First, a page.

• The corresponding structures, materials, acts, and equivalents of all means or steps plus function elements in the claims below are intended to include any structure, material, or act for performing the function in combination with other claimed elements as specifically claimed. The description of the present invention has been presented for purposes of illustration and description, but it is not intended to be exhaustive or limited to the invention in the form disclosed. Many modifications and variations will be apparent to those of ordinary skill in the art without departing from the scope and spirit of the invention. The embodiment was chosen and described in order to best explain the principles of the invention and the practical application, and to enable others of ordinary skill in the art to understand the invention for various embodiments with various modifications as are suited to the particular use contemplated.

Claims (20)

    What is claimed is:
  1. 1. A computer-implemented method, comprising:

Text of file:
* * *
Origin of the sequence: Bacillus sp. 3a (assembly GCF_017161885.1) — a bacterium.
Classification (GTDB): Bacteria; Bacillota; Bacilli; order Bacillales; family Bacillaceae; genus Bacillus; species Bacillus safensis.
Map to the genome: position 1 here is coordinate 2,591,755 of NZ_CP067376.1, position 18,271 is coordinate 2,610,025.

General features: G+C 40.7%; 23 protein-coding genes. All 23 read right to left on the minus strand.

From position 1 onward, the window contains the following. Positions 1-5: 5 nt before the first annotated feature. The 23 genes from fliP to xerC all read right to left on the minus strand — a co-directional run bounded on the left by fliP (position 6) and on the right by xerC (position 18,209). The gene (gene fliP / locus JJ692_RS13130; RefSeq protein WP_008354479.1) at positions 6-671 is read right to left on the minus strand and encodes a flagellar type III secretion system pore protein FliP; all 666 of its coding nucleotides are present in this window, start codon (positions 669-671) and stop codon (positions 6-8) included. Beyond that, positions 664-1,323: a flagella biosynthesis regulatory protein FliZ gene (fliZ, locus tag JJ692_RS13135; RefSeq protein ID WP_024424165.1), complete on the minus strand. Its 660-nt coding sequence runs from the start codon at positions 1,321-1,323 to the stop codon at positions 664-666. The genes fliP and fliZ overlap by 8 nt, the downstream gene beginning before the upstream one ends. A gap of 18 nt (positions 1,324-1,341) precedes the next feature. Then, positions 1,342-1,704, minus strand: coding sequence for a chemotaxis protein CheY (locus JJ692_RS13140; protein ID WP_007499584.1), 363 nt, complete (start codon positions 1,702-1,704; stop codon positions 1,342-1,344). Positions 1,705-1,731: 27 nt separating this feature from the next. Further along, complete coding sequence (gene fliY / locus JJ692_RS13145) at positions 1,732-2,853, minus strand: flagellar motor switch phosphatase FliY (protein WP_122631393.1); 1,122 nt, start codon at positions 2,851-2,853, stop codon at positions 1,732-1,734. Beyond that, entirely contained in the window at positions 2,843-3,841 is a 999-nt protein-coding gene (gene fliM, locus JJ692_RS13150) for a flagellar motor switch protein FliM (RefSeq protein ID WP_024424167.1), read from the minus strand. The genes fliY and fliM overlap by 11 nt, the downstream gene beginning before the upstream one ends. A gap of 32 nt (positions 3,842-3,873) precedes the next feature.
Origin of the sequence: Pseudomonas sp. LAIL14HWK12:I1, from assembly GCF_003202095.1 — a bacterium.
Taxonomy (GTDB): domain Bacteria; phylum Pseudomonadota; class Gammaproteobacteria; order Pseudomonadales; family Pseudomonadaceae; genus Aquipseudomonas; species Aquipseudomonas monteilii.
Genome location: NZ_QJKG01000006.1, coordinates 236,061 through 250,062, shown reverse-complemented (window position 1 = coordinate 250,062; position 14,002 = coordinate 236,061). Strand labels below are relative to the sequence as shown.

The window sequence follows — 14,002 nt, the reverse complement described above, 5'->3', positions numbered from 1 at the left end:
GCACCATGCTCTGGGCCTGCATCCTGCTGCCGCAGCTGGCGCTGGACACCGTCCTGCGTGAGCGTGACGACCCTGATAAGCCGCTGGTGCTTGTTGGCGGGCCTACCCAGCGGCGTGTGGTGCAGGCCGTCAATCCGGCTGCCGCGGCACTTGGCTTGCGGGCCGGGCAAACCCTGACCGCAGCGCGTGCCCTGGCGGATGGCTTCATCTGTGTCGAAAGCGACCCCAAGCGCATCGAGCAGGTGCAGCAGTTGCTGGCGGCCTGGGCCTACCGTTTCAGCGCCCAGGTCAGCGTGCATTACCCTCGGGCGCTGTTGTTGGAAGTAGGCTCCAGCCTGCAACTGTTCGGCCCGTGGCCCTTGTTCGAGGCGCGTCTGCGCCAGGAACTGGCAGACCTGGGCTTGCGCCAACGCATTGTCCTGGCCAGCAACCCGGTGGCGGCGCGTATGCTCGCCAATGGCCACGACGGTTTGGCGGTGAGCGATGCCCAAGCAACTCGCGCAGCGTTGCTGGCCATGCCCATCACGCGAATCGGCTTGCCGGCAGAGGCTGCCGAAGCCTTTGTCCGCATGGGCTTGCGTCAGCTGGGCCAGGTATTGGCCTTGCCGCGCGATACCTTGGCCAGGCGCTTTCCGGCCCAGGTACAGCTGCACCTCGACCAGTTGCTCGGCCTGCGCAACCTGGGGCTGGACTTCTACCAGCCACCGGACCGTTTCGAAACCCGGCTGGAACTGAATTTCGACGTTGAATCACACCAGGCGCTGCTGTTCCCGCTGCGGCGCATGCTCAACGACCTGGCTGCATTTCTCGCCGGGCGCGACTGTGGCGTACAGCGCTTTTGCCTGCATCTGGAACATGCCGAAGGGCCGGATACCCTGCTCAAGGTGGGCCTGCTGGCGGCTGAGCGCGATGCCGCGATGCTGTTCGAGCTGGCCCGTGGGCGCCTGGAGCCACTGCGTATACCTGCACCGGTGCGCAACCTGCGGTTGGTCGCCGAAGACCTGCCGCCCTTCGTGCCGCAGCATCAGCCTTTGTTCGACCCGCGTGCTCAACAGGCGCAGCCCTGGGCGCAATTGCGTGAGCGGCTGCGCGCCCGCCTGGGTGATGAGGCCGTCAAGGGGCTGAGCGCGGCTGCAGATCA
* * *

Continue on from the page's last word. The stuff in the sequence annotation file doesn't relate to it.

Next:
detecting a stability change in a first computer system;
    comparing a first set of software applications installed on the first computer system to each set of software applications installed on a plurality of other computer systems in communication with a management module;
    identifying a second computer system from among the plurality of other computer systems, wherein the set of software applications installed on the second computer system includes all of the first set of software applications except for a given software application; and
    identifying the given software application as the cause of the stability change in the first computer system.
  2. 2. The computer-implemented method of claim 1, wherein the first computer system and the plurality of other computer systems are managed by the same management module.
  3. 3. The computer-implemented method of claim 2, further comprising:
    the management module communicating with at least one other management module to share data identifying a set of software applications installed on each computer system, wherein each of the at least one other management module manages a plurality of computer systems.
  4. 4. The computer-implemented method of claim 1, wherein the first computer system and the plurality of other computer systems are virtual machines.
  5. 5. The computer-implemented method of claim 1, wherein the first computer system and the plurality of other computer systems are virtual machines cloned from the same virtual machine template.